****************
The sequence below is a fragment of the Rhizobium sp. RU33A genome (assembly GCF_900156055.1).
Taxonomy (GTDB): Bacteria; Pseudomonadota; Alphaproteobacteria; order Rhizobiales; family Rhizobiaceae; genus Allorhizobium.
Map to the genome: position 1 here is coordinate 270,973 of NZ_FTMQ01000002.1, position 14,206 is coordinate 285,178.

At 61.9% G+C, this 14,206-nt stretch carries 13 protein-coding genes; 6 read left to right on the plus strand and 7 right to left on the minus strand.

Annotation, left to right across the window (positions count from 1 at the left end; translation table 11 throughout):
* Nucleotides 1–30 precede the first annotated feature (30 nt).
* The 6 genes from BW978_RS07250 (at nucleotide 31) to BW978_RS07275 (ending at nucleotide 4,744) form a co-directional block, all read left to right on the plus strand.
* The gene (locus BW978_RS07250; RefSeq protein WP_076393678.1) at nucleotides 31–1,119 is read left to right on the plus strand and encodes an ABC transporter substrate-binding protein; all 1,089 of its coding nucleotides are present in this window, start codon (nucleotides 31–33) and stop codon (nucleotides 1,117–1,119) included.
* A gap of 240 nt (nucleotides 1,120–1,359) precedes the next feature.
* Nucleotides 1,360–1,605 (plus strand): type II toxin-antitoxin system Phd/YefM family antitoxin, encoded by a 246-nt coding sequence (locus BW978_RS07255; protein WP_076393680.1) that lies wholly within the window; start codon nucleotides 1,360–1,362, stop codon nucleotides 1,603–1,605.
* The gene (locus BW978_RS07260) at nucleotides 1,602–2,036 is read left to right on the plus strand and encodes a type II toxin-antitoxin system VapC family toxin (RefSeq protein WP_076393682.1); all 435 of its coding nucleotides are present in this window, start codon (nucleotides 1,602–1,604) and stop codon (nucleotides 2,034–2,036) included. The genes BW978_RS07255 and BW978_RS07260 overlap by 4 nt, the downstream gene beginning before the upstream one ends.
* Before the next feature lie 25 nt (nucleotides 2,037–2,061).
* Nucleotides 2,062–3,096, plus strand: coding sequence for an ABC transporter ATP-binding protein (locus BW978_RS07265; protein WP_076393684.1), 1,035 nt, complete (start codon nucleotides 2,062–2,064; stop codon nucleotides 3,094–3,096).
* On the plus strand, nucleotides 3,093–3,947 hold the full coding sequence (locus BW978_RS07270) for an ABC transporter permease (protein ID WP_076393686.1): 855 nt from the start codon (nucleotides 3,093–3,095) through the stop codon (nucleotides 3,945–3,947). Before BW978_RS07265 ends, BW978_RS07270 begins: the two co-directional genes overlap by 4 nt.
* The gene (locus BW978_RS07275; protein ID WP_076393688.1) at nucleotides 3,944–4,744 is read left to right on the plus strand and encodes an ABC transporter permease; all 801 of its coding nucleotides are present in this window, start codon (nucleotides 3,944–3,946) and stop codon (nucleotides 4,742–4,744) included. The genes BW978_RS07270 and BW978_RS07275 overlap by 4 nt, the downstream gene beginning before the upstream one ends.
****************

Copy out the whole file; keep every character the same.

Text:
The sequence below is a fragment of the Rhizobium sp. RU33A genome (assembly GCF_900156055.1).
Taxonomy (GTDB): Bacteria; Pseudomonadota; Alphaproteobacteria; order Rhizobiales; family Rhizobiaceae; genus Allorhizobium.
Map to the genome: position 1 here is coordinate 270,973 of NZ_FTMQ01000002.1, position 14,206 is coordinate 285,178.

At 61.9% G+C, this 14,206-nt stretch carries 13 protein-coding genes; 6 read left to right on the plus strand and 7 right to left on the minus strand.

Annotation, left to right across the window (positions count from 1 at the left end; translation table 11 throughout):
* Nucleotides 1–30 precede the first annotated feature (30 nt).
* The 6 genes from BW978_RS07250 (at nucleotide 31) to BW978_RS07275 (ending at nucleotide 4,744) form a co-directional block, all read left to right on the plus strand.
* The gene (locus BW978_RS07250; RefSeq protein WP_076393678.1) at nucleotides 31–1,119 is read left to right on the plus strand and encodes an ABC transporter substrate-binding protein; all 1,089 of its coding nucleotides are present in this window, start codon (nucleotides 31–33) and stop codon (nucleotides 1,117–1,119) included.
* A gap of 240 nt (nucleotides 1,120–1,359) precedes the next feature.
* Nucleotides 1,360–1,605 (plus strand): type II toxin-antitoxin system Phd/YefM family antitoxin, encoded by a 246-nt coding sequence (locus BW978_RS07255; protein WP_076393680.1) that lies wholly within the window; start codon nucleotides 1,360–1,362, stop codon nucleotides 1,603–1,605.
* The gene (locus BW978_RS07260) at nucleotides 1,602–2,036 is read left to right on the plus strand and encodes a type II toxin-antitoxin system VapC family toxin (RefSeq protein WP_076393682.1); all 435 of its coding nucleotides are present in this window, start codon (nucleotides 1,602–1,604) and stop codon (nucleotides 2,034–2,036) included. The genes BW978_RS07255 and BW978_RS07260 overlap by 4 nt, the downstream gene beginning before the upstream one ends.
* Before the next feature lie 25 nt (nucleotides 2,037–2,061).
* Nucleotides 2,062–3,096, plus strand: coding sequence for an ABC transporter ATP-binding protein (locus BW978_RS07265; protein WP_076393684.1), 1,035 nt, complete (start codon nucleotides 2,062–2,064; stop codon nucleotides 3,094–3,096).
* On the plus strand, nucleotides 3,093–3,947 hold the full coding sequence (locus BW978_RS07270) for an ABC transporter permease (protein ID WP_076393686.1): 855 nt from the start codon (nucleotides 3,093–3,095) through the stop codon (nucleotides 3,945–3,947). Before BW978_RS07265 ends, BW978_RS07270 begins: the two co-directional genes overlap by 4 nt.
* The gene (locus BW978_RS07275; protein ID WP_076393688.1) at nucleotides 3,944–4,744 is read left to right on the plus strand and encodes an ABC transporter permease; all 801 of its coding nucleotides are present in this window, start codon (nucleotides 3,944–3,946) and stop codon (nucleotides 4,742–4,744) included. The genes BW978_RS07270 and BW978_RS07275 overlap by 4 nt, the downstream gene beginning before the upstream one ends.